I.m with n, as in the Greek μνᾶ, μνῆμα, μνίον, μνόος, etc.; hence, the Greek μνᾶ became Latin mĭna. The Latin language, unlike the Greek, tolerated a final m; but its sound was obscure, Prisc. p. 555 P. (cf. Quint. 12, 10, 31), and before an initial vowel, even in prose, was scarcely heard (hence Verrius Flaccus proposed to represent it by an M half obliterated, thus, N). In poetry, the vowel also immediately preceding the m was elided, Quint. 9, 4, 40; 11, 3, 34; 109; Diom. p. 488 P.; Prisc. p. 555 sq. ib.; Val. Prob. 1392; 1440 ib. To this rejection of the m at the end of words before vowels are owing the forms attinge, dice, ostende, facie, recipie, for attingam, dicam, ostendam, faciam, recipiam; v. the letter E; and the forms donec for donicum, coëo, coërceo for com-eo, com-erceo; circueo, circuitus, for circum-eo, circum-itus; veneo for venum eo; vendo for venum do; animadverto for animum adverto, etc.—M is substituted for p or b before a nasal suffix, as som-nus, cf. sopor, sopio; scamnum, cf. scabellum; Samnium for Sabinium; summus, cf. sub, super. Often also for n before a labial, as impello for inpello; cf. rumpo, root rup-; lambo, root lab-, with fundo, root fud-, etc.—M corresponds with the m of all Indo-European tongues, like Gr. μ; cf. simul, ἅμα; me, με; mel, μέλι; magnus, μέγας; but in inflections final m corresponds with Gr. ν, as navem, ναῦν; musarum, μουσῶν; sim, εἴην, etc.—M is interchanged most freq. with n; so eundem, eandem, quendam, quorundam, tantundem, from eum, eam, quem, quorum, tantum; and, on the other hand, im is written for in before labials and m: imbellis, imbibo, imbuo; impar, impedio, imprimo, immanis, immergo, immuto, etc. Thus also m regularly stands for the final ν of neuters borrowed from the Greek. A collat. form of Nilus, Melo, for Νεῖλος, is mentioned in Paul. ex Fest. p. 7; 18 and 129 Müll.—The Latin m also interchanges with Gr. β: mel-ior, βελ-τίων; mortuus (Sanscr. mrita), βροτός (v. for full details, Corss. Ausspr. 1, pp. 263 sqq.).As an abbreviation, M. denotes most freq. the prænomen Marcus, and less freq. magister, monumentum, municipium; v. the Index Notar. in Inscr. Orell. 2, p. 464 sq. M' denotes the prænomen Manius.As a numeral, M, standing for CIC, denotes the number 1000.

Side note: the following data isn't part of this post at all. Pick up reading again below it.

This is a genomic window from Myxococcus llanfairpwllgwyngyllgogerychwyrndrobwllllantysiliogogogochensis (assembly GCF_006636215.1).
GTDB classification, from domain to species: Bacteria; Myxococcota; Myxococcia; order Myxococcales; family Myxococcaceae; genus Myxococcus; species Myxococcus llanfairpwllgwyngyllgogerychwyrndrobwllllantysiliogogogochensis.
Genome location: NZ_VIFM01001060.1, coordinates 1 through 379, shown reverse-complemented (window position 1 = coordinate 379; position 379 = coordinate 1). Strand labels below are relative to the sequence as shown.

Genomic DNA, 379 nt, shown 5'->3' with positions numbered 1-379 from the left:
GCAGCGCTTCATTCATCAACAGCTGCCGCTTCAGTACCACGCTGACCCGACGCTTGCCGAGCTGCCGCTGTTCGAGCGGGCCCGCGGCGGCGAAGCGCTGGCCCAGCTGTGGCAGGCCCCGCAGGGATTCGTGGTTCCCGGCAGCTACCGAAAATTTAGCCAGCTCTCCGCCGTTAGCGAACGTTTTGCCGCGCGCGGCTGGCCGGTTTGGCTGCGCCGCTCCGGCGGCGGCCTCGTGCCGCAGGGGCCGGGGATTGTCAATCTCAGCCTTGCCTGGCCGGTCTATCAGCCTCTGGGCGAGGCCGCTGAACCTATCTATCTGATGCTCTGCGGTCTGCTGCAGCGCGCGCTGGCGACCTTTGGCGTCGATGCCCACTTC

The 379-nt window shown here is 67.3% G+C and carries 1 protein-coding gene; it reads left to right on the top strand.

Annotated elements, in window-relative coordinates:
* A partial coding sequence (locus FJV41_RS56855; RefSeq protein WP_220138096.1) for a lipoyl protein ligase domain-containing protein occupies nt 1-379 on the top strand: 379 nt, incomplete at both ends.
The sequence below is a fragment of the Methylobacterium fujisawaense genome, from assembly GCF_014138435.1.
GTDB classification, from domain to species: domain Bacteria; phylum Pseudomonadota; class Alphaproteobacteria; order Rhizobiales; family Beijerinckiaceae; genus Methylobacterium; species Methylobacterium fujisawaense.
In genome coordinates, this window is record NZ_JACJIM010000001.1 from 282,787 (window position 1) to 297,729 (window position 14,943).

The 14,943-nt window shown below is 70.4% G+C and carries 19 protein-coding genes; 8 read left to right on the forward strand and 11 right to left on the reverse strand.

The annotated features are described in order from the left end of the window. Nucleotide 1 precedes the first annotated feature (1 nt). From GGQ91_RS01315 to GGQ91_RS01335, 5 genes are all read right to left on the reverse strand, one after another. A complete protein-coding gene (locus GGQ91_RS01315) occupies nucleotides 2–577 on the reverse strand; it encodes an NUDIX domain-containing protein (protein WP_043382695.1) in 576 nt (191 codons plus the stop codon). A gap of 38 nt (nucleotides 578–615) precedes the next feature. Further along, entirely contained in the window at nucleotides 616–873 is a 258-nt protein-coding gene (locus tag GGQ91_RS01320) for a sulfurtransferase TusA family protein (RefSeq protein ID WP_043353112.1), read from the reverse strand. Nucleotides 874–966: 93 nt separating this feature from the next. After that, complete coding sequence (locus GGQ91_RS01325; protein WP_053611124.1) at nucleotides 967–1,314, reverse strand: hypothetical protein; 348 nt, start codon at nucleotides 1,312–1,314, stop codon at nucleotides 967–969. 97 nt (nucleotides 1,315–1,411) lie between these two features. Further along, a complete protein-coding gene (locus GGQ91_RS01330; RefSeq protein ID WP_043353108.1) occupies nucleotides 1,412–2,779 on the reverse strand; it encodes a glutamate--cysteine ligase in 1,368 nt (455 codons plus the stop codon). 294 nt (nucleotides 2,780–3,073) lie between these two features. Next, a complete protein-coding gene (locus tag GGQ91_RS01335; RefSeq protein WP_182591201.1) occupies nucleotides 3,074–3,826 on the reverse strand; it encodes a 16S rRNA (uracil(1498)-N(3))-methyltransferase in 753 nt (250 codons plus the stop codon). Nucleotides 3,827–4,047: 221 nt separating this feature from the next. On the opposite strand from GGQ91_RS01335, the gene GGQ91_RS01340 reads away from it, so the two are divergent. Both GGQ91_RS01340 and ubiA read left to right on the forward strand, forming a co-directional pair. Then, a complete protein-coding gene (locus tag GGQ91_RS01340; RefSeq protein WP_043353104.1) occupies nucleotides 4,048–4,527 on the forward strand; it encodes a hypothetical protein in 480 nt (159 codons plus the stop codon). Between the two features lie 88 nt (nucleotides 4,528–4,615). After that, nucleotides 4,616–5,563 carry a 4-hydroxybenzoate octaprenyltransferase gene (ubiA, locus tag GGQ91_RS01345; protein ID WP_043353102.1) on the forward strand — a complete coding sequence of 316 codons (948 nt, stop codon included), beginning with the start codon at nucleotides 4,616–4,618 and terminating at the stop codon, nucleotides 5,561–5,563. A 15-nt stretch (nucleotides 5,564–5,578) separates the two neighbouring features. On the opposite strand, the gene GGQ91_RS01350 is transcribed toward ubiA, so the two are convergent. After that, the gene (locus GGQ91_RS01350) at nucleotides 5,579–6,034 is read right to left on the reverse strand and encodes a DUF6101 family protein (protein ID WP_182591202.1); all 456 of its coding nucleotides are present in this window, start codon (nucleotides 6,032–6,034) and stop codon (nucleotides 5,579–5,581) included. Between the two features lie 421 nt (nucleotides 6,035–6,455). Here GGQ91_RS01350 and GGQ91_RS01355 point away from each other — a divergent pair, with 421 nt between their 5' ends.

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M , m , the twelfth letter of the Latin alphabet (J not being distinguished from I in the class. period), corresponds in form and sound to the Greek M; the Latin language, however, does not combine an initial